What a treat to be surprised and delighted by this goofy guy!You’ll never guess what preceded this page.And you’ll be shocked by the conclusion of this one.
If you are a picture book writer, be sure to grab this one. It is a master class in the suspense and payoff of the page turn.
I’ve been thinking a lot about visual storytelling lately. Well, I pretty much am always thinking about visual storytelling. And that’s why I was so tickled and touched by this book. Thanks to Rebecca at Sturdy for Common Things for introducing me to this lovely find!
I bought it because of that cover. I didn’t know I’d open page after page of wow.Instantly, I was drawn to the simplicity of each layout. A spare white page on the left, graced only with one line of text. And on the right, a richly colored illustration to match the text. On this very first spread, you get a clear sense of Delphine Chedru’s suggested shapes and mastery of negative space. It’s graphic and bold and beautiful.
So what does the text say?
What happens when my balloon floats up, out of the zoo . . . ?
And then, this:Rather than turning the page, you unfold it. The text is still there to remind you of the story that gurgled up out of that wonder. Do you see your red balloon?The pages that follow are just as curious, and just as surprising. It’s impossible to not create a scenario for each posed question, and then be awed by the illustrator’s solution.And to my bucket when I leave it behind on the beach . . . ?What you might not be able to see in that picture is a WANTED sign for the shark, and a tiny red fish with a sheriff’s hat leading his capture, all with that bucket that you left on the beach. Adore.
And wouldn’t it be fun to create your own pages like this? Or respond to these pictures in writing? Isn’t all creativity answering ‘What if?’What happens when my left sock slips behind the radiator . . . ?
Well?What happens to Teddy when I leave him behind . . . ?
That bird on the boing-boing horse is just too much. Makes me laugh every time.
And then, a big, huge, monster question:What happens to stories once a book is closed . . . ? This last page doesn’t unfold. This answer is up to you.
I am so under the spell of this weighty book with the lighthearted illustrations. I’m not sure how to answer that last question, and sitting with the ‘What if?’ is both challenging and satisfying, isn’t it?Want more Delphine Chedru? Me too. I found this book trailer, and although I can’t understand the words, I can read the pictures. So charmed.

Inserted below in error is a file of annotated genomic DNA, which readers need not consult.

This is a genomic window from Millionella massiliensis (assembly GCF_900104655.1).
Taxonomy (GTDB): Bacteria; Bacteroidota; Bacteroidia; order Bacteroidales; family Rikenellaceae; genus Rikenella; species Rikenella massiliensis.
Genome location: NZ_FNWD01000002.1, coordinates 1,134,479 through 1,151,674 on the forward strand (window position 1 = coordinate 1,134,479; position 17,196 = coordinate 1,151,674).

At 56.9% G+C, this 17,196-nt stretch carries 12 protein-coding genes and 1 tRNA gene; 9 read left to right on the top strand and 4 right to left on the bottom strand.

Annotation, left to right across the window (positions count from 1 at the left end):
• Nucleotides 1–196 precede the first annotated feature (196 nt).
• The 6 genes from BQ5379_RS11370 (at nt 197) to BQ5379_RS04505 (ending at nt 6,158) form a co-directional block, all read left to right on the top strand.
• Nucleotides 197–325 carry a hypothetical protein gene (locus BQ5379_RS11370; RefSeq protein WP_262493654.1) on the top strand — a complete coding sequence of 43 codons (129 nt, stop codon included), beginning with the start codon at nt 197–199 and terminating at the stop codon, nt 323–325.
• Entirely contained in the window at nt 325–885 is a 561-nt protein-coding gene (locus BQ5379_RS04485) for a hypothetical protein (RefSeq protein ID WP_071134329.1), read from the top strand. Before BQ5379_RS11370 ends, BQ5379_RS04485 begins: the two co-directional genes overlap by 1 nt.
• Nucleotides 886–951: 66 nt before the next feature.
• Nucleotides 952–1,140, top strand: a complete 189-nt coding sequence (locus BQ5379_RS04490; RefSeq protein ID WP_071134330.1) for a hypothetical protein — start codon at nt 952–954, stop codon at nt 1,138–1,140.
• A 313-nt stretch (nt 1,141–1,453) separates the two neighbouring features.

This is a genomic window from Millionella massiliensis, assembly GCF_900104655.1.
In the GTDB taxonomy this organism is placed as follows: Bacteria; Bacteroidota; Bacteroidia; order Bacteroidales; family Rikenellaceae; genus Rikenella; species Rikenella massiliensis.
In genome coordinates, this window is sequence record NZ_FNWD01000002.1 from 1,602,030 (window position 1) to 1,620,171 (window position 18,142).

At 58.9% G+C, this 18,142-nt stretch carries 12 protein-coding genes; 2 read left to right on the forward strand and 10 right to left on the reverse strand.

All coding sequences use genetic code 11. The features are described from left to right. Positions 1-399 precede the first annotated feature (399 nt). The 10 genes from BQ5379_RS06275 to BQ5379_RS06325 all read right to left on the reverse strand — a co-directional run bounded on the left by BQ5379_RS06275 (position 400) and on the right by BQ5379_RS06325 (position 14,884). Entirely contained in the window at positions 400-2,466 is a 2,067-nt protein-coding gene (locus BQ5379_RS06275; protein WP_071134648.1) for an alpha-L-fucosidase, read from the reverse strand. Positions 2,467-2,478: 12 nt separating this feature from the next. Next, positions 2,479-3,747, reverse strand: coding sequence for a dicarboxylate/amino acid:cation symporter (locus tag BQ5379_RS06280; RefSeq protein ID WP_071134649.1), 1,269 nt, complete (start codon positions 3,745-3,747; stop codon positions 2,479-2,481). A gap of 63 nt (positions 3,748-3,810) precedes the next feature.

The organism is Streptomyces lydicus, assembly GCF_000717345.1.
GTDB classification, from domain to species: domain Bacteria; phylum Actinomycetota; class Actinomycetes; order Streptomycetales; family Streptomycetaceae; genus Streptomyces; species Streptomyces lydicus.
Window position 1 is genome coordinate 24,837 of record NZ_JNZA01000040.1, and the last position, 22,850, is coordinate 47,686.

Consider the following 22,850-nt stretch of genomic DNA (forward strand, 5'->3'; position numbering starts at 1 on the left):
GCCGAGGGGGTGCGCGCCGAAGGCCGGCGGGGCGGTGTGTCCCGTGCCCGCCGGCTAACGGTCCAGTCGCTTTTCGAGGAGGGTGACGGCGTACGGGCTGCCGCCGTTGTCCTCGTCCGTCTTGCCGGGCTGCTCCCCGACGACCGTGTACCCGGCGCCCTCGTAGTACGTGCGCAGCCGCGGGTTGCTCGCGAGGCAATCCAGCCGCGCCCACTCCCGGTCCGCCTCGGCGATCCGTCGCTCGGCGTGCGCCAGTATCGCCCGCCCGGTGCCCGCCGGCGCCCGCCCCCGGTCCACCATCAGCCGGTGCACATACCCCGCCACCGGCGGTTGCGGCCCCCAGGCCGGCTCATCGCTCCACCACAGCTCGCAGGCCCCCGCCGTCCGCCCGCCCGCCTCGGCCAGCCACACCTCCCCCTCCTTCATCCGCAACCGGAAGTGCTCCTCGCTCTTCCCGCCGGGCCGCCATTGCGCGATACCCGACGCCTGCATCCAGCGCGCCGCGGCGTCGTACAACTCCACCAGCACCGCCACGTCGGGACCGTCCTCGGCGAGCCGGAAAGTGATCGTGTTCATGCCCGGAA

published 2014 by Groundwood BooksDon’t you hate throwing your ball out the window and being too short to see where it bounces? The worst.But the worst gets better, because in its place a spectacular parade clash-crashes by. Except when you’re a frantic, too-short creature, it’s really hard to see over the windowsill. Good thing you’re a clever whippersnapper, and push that chair up to take a peek.And just when you can finally see outside, the book tells you to turn around.
You’ll stumble smack dab into the spectacle.
Juggling shrimp on a unicycle! A bat on a hanging, clangy contraption! Pink swans pulling a turtle on a wagon!Thanks to this parade, you might just get your ball back. It’s one fantastic game of catch.
And check out this trailer to see the book in its glorious action. Mesmerizing.
P.S. – Remember the Twitter chat with Groundwood Books and Cybèle Young? The transcript is here, if you want to add to your art-to-study and books-to-love pile. It was such fun!
What a treat to give the new Twirl books a whirl! (They are doing something right when a thirtysomething-ed lady squeals over a box of board books, right?)
This one is perfect for grabby hands and curious minds. Check it out in action.
This is a board book that’s been on a steady regimen of spinach and milk. It’s big and beefy. That’s a great thing, because there’s a lot to experience on these pages.